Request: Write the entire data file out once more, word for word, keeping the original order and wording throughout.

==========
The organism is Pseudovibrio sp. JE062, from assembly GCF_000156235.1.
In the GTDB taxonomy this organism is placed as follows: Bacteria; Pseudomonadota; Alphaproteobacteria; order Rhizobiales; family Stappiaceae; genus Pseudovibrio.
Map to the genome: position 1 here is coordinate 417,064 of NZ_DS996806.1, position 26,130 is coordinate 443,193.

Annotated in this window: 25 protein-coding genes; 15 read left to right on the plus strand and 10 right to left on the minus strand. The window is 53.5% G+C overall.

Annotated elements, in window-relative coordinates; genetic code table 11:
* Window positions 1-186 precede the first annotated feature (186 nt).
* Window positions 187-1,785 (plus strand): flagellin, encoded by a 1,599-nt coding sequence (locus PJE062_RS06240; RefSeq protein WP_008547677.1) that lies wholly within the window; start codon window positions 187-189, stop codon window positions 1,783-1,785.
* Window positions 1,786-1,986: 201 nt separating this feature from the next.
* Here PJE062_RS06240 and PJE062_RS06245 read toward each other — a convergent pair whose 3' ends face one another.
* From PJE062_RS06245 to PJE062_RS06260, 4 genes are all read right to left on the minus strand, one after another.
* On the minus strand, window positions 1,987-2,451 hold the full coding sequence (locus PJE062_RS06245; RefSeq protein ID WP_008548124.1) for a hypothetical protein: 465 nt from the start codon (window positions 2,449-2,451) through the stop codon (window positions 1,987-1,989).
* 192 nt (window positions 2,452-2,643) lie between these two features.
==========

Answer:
The organism is Pseudovibrio sp. JE062, from assembly GCF_000156235.1.
In the GTDB taxonomy this organism is placed as follows: Bacteria; Pseudomonadota; Alphaproteobacteria; order Rhizobiales; family Stappiaceae; genus Pseudovibrio.
Map to the genome: position 1 here is coordinate 417,064 of NZ_DS996806.1, position 26,130 is coordinate 443,193.

Annotated in this window: 25 protein-coding genes; 15 read left to right on the plus strand and 10 right to left on the minus strand. The window is 53.5% G+C overall.

Annotated elements, in window-relative coordinates; genetic code table 11:
* Window positions 1-186 precede the first annotated feature (186 nt).
* Window positions 187-1,785 (plus strand): flagellin, encoded by a 1,599-nt coding sequence (locus PJE062_RS06240; RefSeq protein WP_008547677.1) that lies wholly within the window; start codon window positions 187-189, stop codon window positions 1,783-1,785.
* Window positions 1,786-1,986: 201 nt separating this feature from the next.
* Here PJE062_RS06240 and PJE062_RS06245 read toward each other — a convergent pair whose 3' ends face one another.
* From PJE062_RS06245 to PJE062_RS06260, 4 genes are all read right to left on the minus strand, one after another.
* On the minus strand, window positions 1,987-2,451 hold the full coding sequence (locus PJE062_RS06245; RefSeq protein ID WP_008548124.1) for a hypothetical protein: 465 nt from the start codon (window positions 2,449-2,451) through the stop codon (window positions 1,987-1,989).
* 192 nt (window positions 2,452-2,643) lie between these two features.